September 19, 2008
By Alton K. Marsh
DayJet has grounded the remainder of its fleet that was still flying after failure to find $40 million in needed funding forced layoffs and a cutback in operations in May. DayJet officials were not taking calls Sept. 19.
A report on SunSentinel.com said the air taxi company, with service to Florida and southern states, informed the FAA that it would ground all of its aircraft but one. The one aircraft will be used for executive travel as the company fights for needed funding.
The company said in May that its business plan was not only working, but that it had met its early customer-growth goals.
The move came one day after a hearing before the aviation subcommittee of the House Transportation and Infrastructure Committee on issues relating to the FAA certification of the Eclipse 500 aircraft used by DayJet. The Department of Transportation inspector general told the committee the aircraft is safe, but there may have been undue pressure on FAA inspectors and pilots to award type and production certifications. There is no indication the events of Thursday are related to the DayJet standdown.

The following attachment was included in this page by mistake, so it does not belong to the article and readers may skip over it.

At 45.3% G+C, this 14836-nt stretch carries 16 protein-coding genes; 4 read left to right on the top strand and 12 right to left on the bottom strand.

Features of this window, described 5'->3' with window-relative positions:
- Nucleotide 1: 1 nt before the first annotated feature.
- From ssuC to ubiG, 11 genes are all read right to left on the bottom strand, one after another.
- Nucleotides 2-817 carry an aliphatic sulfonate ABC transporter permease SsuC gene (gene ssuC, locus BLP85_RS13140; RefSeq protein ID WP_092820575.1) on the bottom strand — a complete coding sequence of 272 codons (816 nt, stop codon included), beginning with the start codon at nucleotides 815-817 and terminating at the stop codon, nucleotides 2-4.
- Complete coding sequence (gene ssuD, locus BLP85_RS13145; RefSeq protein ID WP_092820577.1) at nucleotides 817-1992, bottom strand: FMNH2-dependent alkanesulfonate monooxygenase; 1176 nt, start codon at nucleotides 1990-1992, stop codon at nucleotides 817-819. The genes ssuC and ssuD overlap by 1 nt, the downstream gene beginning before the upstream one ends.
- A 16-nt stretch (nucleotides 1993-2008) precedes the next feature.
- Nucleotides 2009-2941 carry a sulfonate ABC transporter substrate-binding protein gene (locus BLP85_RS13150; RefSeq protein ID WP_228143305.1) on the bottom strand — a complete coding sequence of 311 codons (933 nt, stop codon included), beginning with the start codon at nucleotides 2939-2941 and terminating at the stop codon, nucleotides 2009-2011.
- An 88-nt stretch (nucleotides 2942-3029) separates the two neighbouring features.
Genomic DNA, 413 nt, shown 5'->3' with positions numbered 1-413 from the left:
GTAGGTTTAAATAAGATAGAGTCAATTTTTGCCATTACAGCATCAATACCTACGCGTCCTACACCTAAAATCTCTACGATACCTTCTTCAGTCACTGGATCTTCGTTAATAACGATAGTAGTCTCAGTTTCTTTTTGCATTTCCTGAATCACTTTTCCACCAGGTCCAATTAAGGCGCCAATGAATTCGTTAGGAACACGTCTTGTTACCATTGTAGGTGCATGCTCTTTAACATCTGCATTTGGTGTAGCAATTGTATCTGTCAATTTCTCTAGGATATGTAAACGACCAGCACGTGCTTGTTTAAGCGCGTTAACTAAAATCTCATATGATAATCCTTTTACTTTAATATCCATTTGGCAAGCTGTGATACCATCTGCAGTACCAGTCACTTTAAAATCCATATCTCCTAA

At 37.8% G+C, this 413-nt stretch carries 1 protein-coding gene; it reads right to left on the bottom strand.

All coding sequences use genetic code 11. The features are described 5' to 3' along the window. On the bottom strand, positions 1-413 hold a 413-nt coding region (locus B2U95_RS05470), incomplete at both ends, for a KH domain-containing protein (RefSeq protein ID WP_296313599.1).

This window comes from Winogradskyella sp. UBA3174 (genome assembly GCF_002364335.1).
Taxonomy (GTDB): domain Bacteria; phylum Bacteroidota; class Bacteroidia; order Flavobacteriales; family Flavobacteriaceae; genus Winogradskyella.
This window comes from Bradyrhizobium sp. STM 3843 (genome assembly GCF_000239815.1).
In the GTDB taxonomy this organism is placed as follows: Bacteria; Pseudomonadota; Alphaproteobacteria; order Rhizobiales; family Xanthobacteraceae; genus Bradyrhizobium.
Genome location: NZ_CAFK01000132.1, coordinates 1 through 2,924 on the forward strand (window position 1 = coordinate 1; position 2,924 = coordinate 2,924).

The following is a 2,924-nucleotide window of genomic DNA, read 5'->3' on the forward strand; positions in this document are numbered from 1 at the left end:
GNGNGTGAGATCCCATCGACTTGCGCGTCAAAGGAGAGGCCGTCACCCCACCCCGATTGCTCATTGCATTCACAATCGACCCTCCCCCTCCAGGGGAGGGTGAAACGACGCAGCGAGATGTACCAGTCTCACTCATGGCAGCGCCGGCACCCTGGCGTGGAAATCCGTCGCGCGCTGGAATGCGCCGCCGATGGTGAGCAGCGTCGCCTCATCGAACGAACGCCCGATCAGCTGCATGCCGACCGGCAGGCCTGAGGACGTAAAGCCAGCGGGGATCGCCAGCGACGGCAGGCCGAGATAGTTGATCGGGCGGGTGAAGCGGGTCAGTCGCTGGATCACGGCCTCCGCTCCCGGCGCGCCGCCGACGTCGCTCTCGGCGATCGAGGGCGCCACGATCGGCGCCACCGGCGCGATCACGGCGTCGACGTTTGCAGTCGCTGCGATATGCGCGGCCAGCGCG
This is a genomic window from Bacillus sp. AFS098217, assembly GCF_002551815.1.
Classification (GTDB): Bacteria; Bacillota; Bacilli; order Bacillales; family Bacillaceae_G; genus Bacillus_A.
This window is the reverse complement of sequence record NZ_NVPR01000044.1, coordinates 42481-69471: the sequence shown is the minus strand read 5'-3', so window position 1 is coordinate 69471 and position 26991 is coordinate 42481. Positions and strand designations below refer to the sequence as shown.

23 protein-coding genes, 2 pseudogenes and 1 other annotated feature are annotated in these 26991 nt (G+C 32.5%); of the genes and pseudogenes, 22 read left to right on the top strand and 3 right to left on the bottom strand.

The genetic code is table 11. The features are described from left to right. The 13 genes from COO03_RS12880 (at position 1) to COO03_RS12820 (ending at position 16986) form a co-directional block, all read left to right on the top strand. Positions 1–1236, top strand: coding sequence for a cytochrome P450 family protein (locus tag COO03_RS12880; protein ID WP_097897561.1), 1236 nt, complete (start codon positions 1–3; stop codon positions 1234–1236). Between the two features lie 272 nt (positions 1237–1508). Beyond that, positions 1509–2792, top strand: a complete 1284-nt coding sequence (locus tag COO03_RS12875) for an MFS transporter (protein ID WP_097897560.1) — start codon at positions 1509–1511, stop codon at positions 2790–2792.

Before DayJet ceased operations, Eclipse reported a backlog of 2,300 aircraft orders for the Eclipse 500. But of those, more than 1,400 were orders from DayJet. Eclipse now has less than 1,000 orders. Eclipse expects the backlog to grow once the aircraft is certified in Europe.
Department of Transportation,
The Civil Aviation Medical Association is objecting to the FAA's proposed sleep apnea policy, warning that the evidence doesn't justify the approach.
Pilots have formed a user group and launched a petition drive to save Runway 5/23 at Joplin Regional Airport in Joplin, Mo.
AOPA is urging Santa Rosa County officials who operate Peter Prince Field in Milton, Fla., to revise proposed rules to eliminate potential conflicts.
AOPA thanks our members for their continued support in protecting the freedom to fly.